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Caribbean countries analyze the benefits of climate-smart agriculture

Country of publication
Caribbean Region
The participants also held discussions on the importance of improving infrastructure and the sustainable management of wáter.

Castries, Saint Lucia. Over 180 people involved in the agricultural sector of 13 Caribbean countries participated in the first Caribbean Forum on Climate-Smart Agriculture, held in Saint Lucia, in order to promote and support options for adapting the Caribbean agricultural sector to climate change.

Members of associations of producers, civil servants, researchers and representatives of academia participated in the meeting and expressed their satisfaction at the end of the forum.

“This forum was an excellent opportunity to share the most up-to-date information and best practices for adapting resilient production systems to the Caribbean region,” stated Kervin Stephenson, Project Specialist at the IICA Office in Saint Lucia.

The meeting was organized by IICA, the Caribbean Community Climate Change Center (CCCCC), the German Agency for International Cooperation (GIZ), the Food and Agriculture Organization of the United Nations (FAO) and the Caribbean Agricultural Research and Development Institute (CARDI).

The attendees participated actively in the discussion of topics such as pest and disease control, germplasm improvement, water and soil management, public investment, policies and laws on food and environmental protection.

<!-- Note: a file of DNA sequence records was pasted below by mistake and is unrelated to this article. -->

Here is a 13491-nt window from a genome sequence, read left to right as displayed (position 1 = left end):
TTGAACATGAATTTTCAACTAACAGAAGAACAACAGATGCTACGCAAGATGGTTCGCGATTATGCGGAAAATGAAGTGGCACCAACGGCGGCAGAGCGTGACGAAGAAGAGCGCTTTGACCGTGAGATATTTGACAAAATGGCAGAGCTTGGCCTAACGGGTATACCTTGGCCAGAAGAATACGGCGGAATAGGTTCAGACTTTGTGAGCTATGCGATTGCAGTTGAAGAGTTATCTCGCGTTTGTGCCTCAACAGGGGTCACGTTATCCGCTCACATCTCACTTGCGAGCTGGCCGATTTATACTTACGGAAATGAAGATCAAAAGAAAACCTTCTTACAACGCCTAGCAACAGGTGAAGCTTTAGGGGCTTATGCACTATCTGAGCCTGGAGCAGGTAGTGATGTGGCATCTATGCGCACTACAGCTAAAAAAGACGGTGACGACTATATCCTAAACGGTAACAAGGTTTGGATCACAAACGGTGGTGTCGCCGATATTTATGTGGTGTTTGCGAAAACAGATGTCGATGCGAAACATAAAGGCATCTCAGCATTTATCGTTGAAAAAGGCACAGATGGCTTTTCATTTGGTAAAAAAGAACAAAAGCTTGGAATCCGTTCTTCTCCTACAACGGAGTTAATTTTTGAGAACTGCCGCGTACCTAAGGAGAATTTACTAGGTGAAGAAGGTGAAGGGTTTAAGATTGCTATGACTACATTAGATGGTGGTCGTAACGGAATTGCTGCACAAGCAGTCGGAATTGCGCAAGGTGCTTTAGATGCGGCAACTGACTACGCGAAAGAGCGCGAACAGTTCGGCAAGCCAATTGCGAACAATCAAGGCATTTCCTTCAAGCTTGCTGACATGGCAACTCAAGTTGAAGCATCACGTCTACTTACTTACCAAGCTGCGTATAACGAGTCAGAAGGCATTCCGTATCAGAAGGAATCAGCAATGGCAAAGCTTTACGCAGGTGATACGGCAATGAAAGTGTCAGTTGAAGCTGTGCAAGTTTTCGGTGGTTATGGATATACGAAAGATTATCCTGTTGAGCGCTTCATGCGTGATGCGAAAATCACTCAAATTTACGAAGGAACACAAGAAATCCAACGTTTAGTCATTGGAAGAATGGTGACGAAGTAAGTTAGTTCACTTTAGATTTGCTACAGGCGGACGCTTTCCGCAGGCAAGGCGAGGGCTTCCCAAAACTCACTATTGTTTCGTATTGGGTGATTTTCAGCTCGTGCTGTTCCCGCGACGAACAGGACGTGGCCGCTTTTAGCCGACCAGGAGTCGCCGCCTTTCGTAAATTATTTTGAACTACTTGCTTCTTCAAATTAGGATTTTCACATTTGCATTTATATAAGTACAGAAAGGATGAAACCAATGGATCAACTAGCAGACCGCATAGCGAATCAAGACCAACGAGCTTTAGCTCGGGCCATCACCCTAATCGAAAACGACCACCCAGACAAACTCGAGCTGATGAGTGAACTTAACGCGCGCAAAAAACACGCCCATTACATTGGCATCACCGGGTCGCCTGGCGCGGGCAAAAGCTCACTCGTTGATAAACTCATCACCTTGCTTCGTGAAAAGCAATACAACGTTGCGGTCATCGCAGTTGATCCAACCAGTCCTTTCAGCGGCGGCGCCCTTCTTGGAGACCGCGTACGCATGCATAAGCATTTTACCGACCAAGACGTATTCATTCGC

They also held discussions on the importance of improving infrastructure and the sustainable management of water, which, in order to be addressed, require actions in the form of information and communication, favorable policies, capacity-building, introduction of innovations, and resource mobilization.

Each entity presented an overview of the work it was carrying out in this area: for example, IICA’s strategy based on resiliency and the comprehensive management of environmental risks, the initiative led by GIZ to adopt better practices for dealing with the effects of climate change, and the FAO’s “Climate-Smart Agriculture” strategy.

In addition, the CCCCC presented forecasts of climate change over the next few years and its expected effects on agriculture, and CARDI spoke about its efforts to create mitigation and adaptation policies as well as technical strategies.

“We hope to be able to count on committed stakeholders to support the integration of climate change considerations into policies and research, and to foster institutional and cross-sectoral coordination of actions for the agricultural sector,” stated Stephenson.

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